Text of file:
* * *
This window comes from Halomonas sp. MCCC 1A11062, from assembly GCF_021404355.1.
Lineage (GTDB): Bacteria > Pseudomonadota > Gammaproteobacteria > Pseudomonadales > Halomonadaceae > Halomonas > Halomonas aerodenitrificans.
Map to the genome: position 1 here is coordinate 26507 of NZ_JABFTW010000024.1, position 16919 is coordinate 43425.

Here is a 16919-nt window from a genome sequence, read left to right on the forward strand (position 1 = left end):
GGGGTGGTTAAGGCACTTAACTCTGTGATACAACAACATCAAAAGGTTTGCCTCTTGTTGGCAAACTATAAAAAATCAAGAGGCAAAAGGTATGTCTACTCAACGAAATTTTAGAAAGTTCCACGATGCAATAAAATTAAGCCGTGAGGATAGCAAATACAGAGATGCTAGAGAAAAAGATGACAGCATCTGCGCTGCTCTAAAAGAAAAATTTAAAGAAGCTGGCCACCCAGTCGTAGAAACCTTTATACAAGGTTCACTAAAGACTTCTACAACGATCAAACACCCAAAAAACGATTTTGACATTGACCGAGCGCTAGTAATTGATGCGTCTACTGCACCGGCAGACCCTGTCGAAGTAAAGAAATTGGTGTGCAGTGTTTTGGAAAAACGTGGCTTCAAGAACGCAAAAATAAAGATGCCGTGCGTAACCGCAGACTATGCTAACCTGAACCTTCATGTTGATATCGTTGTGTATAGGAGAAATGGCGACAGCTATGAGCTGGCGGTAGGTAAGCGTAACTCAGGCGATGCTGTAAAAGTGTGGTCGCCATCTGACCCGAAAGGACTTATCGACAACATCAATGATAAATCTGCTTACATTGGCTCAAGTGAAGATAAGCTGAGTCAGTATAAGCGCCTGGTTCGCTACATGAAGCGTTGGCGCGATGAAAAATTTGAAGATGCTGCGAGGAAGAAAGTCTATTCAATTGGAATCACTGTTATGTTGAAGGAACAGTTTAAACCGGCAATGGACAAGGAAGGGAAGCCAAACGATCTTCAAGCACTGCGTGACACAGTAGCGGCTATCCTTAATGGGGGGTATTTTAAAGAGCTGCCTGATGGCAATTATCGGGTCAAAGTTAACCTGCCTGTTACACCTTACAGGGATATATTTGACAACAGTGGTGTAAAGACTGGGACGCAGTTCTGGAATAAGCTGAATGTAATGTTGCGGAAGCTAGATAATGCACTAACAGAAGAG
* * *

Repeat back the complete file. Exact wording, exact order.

This window comes from Halomonas sp. MCCC 1A11062, from assembly GCF_021404355.1.
Lineage (GTDB): Bacteria > Pseudomonadota > Gammaproteobacteria > Pseudomonadales > Halomonadaceae > Halomonas > Halomonas aerodenitrificans.
Map to the genome: position 1 here is coordinate 26507 of NZ_JABFTW010000024.1, position 16919 is coordinate 43425.

Here is a 16919-nt window from a genome sequence, read left to right on the forward strand (position 1 = left end):
GGGGTGGTTAAGGCACTTAACTCTGTGATACAACAACATCAAAAGGTTTGCCTCTTGTTGGCAAACTATAAAAAATCAAGAGGCAAAAGGTATGTCTACTCAACGAAATTTTAGAAAGTTCCACGATGCAATAAAATTAAGCCGTGAGGATAGCAAATACAGAGATGCTAGAGAAAAAGATGACAGCATCTGCGCTGCTCTAAAAGAAAAATTTAAAGAAGCTGGCCACCCAGTCGTAGAAACCTTTATACAAGGTTCACTAAAGACTTCTACAACGATCAAACACCCAAAAAACGATTTTGACATTGACCGAGCGCTAGTAATTGATGCGTCTACTGCACCGGCAGACCCTGTCGAAGTAAAGAAATTGGTGTGCAGTGTTTTGGAAAAACGTGGCTTCAAGAACGCAAAAATAAAGATGCCGTGCGTAACCGCAGACTATGCTAACCTGAACCTTCATGTTGATATCGTTGTGTATAGGAGAAATGGCGACAGCTATGAGCTGGCGGTAGGTAAGCGTAACTCAGGCGATGCTGTAAAAGTGTGGTCGCCATCTGACCCGAAAGGACTTATCGACAACATCAATGATAAATCTGCTTACATTGGCTCAAGTGAAGATAAGCTGAGTCAGTATAAGCGCCTGGTTCGCTACATGAAGCGTTGGCGCGATGAAAAATTTGAAGATGCTGCGAGGAAGAAAGTCTATTCAATTGGAATCACTGTTATGTTGAAGGAACAGTTTAAACCGGCAATGGACAAGGAAGGGAAGCCAAACGATCTTCAAGCACTGCGTGACACAGTAGCGGCTATCCTTAATGGGGGGTATTTTAAAGAGCTGCCTGATGGCAATTATCGGGTCAAAGTTAACCTGCCTGTTACACCTTACAGGGATATATTTGACAACAGTGGTGTAAAGACTGGGACGCAGTTCTGGAATAAGCTGAATGTAATGTTGCGGAAGCTAGATAATGCACTAACAGAAGAG